But my understanding in the USA that if you get a package of insurance around your "business" or profession....you probably only get two claims ..but its not tied to your house.

    Roger












    Quote Originally Posted by jonoslack View Post
    Hmmmm.
    Call me a fool, but I only insure what I can't afford to lose. If I added up all the money I haven't paid out on insurance on computers / cameras and other kit, I think I could easily buy myself an S2 and lenses.

    I remember when a son had an ipod stolen from his car, which (of course) was insured - but the ipod was only insured on our household insurance; the insurance company were delightful

    "£200 sir? that's absolutely fine, we'll have a cheque in the post tomorrow"

    Emma asked what it would do to our premium and he said:

    "I'll just go and check if you can hang on for a minute"

    when he came back:

    " It'll put your premium up by £95 next year, and this will go up for the following two years - if you make no more claims it'll start to go down again"

    So we didn't claim.

    I don't like losing things, but it's a dead cert that if I really had lost £6,000 of leica kit last weekend - I would have saved more than that on premiums I hadn't paid . . .

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    Sr. Administrator Jack's Avatar
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    Re: Insurance for photographic equipment?

    I actually know a little about this topic so thought I'd post some points to ponder. Coverages vary with company and country, so it is imperative you check with your provider to get accurate answers, but here are some things to think and ask about:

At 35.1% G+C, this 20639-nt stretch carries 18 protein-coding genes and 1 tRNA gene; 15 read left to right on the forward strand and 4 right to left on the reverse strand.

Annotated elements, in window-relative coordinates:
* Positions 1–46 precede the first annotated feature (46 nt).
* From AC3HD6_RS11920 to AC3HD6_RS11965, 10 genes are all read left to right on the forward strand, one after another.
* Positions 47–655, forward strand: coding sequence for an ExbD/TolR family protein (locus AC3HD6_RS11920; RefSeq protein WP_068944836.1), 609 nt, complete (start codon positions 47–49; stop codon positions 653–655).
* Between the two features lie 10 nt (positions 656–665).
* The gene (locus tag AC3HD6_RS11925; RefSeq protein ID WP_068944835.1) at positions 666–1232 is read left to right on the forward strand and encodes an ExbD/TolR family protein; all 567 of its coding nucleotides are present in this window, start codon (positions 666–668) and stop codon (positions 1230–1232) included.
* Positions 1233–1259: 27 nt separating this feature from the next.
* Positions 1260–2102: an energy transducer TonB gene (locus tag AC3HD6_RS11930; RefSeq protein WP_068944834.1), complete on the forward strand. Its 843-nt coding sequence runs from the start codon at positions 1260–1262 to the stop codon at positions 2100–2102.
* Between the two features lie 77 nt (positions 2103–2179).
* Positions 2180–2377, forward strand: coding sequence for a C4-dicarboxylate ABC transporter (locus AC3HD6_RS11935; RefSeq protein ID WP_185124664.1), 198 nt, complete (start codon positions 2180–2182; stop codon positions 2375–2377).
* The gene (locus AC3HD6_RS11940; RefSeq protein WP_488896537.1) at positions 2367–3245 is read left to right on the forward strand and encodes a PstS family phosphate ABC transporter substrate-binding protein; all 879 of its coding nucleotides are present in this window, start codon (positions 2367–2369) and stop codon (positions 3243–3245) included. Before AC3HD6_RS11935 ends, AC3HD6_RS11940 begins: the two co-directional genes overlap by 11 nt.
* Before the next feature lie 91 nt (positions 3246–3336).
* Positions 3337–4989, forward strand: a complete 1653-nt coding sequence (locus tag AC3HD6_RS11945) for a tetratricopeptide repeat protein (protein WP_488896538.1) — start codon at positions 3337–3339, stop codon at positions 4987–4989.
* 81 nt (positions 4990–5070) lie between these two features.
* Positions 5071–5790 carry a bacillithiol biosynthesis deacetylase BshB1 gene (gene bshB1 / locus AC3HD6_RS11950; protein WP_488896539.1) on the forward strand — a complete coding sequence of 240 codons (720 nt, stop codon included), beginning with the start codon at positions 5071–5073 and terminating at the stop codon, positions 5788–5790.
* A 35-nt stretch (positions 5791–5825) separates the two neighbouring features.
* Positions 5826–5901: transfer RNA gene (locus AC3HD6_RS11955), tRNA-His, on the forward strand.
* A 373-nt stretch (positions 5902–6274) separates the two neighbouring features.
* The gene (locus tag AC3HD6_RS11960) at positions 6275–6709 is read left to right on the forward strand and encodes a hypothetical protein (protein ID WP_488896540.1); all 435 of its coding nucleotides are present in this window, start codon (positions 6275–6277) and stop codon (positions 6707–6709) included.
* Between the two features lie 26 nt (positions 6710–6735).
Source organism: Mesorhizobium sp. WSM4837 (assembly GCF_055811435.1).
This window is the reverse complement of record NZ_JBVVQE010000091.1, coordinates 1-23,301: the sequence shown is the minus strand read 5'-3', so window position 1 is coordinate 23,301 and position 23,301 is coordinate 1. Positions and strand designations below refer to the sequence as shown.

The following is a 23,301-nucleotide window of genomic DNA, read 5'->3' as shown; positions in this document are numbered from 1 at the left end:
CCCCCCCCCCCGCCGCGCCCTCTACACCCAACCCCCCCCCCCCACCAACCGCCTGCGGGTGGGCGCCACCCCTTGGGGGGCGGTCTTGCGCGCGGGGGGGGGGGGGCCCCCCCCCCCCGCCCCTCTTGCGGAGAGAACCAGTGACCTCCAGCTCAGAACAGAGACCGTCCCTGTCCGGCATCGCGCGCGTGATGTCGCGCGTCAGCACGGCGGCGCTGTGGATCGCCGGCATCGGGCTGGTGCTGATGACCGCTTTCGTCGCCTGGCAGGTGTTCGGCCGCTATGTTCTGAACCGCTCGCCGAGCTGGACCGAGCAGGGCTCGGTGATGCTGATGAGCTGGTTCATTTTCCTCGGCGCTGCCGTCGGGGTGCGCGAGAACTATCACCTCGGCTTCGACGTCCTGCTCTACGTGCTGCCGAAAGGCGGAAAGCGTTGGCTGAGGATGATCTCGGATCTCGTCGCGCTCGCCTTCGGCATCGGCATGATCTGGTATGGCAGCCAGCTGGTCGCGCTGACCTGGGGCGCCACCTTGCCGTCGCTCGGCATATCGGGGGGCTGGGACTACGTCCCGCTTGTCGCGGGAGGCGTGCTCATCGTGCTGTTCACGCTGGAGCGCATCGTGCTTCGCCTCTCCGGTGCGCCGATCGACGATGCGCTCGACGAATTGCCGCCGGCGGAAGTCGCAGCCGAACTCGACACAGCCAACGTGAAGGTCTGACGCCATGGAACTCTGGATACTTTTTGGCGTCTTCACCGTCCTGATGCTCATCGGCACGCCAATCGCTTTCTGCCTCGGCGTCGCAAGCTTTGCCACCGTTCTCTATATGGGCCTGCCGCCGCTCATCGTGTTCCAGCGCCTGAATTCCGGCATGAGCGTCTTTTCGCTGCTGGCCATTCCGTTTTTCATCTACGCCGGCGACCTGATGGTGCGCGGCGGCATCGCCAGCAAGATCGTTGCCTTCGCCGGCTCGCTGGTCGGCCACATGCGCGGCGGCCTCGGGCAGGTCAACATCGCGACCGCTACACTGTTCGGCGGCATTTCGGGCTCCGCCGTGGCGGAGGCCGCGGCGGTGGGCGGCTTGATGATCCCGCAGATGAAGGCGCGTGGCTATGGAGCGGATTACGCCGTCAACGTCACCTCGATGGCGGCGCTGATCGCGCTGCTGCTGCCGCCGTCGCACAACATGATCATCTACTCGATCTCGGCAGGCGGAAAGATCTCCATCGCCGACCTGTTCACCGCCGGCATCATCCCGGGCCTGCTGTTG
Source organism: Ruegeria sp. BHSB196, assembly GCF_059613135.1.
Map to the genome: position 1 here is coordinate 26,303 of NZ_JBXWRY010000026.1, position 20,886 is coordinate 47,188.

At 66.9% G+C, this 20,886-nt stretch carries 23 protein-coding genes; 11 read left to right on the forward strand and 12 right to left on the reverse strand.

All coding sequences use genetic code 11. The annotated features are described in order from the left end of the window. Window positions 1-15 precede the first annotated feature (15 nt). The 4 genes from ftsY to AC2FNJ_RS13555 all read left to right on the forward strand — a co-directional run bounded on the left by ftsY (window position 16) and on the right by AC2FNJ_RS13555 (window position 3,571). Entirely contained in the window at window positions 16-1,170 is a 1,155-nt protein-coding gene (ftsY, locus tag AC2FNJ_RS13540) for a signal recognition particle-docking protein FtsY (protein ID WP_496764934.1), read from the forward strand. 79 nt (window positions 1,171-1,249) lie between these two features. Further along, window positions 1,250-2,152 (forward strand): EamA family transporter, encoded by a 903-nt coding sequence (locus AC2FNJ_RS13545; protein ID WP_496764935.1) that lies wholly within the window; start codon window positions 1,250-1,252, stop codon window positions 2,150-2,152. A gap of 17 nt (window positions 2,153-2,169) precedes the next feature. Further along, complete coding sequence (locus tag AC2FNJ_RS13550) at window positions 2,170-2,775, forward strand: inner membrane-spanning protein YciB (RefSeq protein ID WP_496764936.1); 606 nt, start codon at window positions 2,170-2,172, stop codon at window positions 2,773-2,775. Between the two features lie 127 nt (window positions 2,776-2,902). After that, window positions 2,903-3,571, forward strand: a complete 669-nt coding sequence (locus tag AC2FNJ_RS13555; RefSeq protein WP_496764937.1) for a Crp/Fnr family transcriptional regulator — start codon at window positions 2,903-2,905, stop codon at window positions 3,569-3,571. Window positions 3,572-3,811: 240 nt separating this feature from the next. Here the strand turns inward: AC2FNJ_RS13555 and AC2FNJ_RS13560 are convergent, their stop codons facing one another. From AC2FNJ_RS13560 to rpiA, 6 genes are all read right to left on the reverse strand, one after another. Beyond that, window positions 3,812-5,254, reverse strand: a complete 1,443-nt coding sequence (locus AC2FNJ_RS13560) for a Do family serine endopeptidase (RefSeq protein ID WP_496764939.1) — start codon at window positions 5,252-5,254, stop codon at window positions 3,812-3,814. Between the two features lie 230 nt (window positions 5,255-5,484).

1) Your gear might be covered under personal property as part of a regular Homowner's, Renter's or Condominium Unit Owner's insurance policy. Most of these policies limit coverage to personal equipment and usually exclude business property, so may not be adequate for a professional photographer for example. The broadest of these policies will extend certain coverages like theft to anywhere in the world, where others may limit certain (or all) coverages to within your country, state or even to the insured premises itself. Some may have specific limits for certain classes of property, so be sure to ask specifically about photographic gear. These policies usually are "Blanket Coverage" meaning you are covered for up to the total amount as stated on the policy, aside from the special limits referred to above. Settlement can be made at "Replacement Value" or "Actual Cash Value." Replacement Value means the item is replaced with the same item or if not possible, one of like kind and quality. Actual Cash Value is an acronym for "depreciated value," basically whatever the item's used market value is or worse, some value established by application of a company's standard depreciation table. Finally, this type of policy usually covers property on a "Named Perils" basis, which means only the named events stated in the contract will be covered. Invariably these will cover most common looses to your gear like theft or fire, but rarely will cover accidental damage or mechanical breakdown. Making claims on these policies generally trigger underwriting reviews and companies track both claim "Frequency" and "Severity" -- and too much of either can trigger a rate increase or worse, a non-renewal of the policy. So make sure you understand exactly how your coverage will work in case of a loss, ASK THE QUESTIONS BEFOREHAND!